Sunday, June 17, 2012

2012 International IMPAC Dublin Literay Award

British writer Jon McGregor has won the prestigious 2012 International IMPAC Dublin Literary Award for his third novel, Even the Dogs (M).

The international judges said:

"Even the Dogs is a fearless experiment which shows us in close-up detail the lives of a gathering of homeless addicts as they go about their daily forage for shelter, drink or a fix. In a masterpiece of narrative technique, the viewpoint shifts and morphs through the lives of a handful of derelicts who stumble and fall, stumble and fall as they seek to redeem themselves from addiction, homelessness and those impulses which too often rise up within them and defeat their best interests…."
Even the Dogs was nominated by M.I. Rudomino State Library for Foreign Literature, Moscow, Russia.

Here is the proud publisher's description:

They break down the door at the end of December and carry his body away” 

On a still and frozen day between Christmas and New Year, a man’s body is found lying in his ruined flat. Found, and then taken away, examined, investigated and cremated.

As the state begins its detailed, dispassionate inquest, the man embarks on his last journey through a world he has not ventured into, alive, for years. In his wake, a series of fractured narratives emerge from squats and alleyways across the city: the short and stark story of the man, and of his friends who look on from the shadows, keeping vigil as the hours pass, paying their own particular homage.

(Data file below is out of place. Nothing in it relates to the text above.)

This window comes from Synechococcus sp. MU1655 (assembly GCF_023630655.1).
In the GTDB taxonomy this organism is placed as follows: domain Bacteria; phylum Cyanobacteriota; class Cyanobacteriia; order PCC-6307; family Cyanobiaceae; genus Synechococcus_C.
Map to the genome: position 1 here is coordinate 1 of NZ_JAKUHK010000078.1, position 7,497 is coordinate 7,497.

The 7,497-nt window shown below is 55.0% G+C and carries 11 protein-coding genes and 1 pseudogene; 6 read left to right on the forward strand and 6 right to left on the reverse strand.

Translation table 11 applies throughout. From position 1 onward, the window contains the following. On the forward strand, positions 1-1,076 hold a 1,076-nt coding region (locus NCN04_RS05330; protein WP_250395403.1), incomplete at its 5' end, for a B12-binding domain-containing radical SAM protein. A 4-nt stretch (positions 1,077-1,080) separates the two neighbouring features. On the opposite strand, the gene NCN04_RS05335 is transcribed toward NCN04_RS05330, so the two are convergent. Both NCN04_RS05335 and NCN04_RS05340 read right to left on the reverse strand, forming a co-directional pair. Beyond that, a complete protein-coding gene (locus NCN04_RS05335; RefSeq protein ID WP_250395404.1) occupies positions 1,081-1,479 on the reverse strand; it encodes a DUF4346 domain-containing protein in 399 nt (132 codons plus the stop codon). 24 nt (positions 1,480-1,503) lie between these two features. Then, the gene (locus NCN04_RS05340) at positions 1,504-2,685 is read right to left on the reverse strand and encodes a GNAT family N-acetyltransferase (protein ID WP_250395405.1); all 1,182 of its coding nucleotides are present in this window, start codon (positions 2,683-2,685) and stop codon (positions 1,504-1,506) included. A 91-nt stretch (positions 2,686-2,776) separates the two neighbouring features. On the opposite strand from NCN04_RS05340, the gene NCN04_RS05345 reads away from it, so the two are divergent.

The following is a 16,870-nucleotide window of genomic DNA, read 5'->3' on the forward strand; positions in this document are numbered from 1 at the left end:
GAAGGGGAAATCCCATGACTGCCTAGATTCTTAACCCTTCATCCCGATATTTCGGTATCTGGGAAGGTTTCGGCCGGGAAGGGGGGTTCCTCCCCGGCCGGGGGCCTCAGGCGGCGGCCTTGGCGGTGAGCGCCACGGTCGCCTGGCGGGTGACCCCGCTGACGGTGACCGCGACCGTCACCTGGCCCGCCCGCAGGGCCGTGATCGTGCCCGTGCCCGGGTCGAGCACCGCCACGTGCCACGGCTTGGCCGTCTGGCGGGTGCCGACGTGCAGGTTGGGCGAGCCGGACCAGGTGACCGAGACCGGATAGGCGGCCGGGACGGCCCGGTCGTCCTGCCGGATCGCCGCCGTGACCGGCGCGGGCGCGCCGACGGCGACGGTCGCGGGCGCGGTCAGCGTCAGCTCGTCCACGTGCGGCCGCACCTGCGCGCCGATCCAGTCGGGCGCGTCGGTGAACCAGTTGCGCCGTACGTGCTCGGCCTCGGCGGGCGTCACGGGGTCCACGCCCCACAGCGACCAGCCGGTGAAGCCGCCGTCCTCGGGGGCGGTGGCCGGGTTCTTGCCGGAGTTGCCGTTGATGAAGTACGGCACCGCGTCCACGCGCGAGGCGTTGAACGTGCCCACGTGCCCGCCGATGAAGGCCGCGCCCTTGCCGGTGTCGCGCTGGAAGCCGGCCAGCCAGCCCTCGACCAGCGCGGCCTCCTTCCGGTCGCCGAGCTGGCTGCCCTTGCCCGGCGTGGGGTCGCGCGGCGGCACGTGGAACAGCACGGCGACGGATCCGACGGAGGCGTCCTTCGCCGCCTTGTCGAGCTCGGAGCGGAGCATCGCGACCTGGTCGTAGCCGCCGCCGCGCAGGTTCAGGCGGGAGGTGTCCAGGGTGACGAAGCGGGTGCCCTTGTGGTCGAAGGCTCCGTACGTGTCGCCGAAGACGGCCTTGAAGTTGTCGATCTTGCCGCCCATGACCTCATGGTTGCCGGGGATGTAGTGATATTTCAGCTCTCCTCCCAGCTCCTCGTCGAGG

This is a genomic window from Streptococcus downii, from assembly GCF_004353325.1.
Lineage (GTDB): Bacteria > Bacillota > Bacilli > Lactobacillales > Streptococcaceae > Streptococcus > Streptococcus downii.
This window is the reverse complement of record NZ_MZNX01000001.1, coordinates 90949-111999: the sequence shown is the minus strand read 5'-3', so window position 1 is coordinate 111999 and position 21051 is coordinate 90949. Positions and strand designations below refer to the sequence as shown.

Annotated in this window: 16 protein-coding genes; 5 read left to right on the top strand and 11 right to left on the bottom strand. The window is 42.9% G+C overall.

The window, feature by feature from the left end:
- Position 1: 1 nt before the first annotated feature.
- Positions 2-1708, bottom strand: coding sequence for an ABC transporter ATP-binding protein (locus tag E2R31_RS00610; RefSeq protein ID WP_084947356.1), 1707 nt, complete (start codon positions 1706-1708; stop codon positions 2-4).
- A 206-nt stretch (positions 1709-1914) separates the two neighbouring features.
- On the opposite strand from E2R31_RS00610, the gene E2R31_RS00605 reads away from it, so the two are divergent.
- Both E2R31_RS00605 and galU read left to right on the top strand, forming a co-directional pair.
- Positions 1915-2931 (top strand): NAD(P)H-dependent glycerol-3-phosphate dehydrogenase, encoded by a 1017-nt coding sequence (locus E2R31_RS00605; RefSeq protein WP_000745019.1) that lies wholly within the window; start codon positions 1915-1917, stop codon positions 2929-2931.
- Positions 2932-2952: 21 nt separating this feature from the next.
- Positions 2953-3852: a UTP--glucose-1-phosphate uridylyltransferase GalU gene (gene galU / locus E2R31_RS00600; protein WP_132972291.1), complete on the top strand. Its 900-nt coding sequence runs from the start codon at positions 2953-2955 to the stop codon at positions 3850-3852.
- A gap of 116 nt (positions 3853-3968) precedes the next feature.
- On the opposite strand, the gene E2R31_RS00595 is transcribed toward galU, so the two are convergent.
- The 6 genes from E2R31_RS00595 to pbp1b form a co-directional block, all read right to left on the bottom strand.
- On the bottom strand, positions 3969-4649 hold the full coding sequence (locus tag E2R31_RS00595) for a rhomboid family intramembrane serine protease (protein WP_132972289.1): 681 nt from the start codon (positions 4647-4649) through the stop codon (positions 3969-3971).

As they watch, their stories unfurl layer by layer; stories of lives fallen through the cracks, hopes flaring and dying, love overwhelmed by a stronger need, and the havoc wrought by drugs, distress, and the disregard of the wider world.

Intense, exhilarating, and shot through with hope and fury, Even the Dogs is an intimate exploration of life at the edges of society; littered with love, loss, despair and a glimpse of redemption."

Jon McGregor is just the third British author to win the prize. It was awarded to Andrew Miller (M) in 1999 for Ingenious Pain and to Nicola Barker in 2000 for Wide Open. (M).

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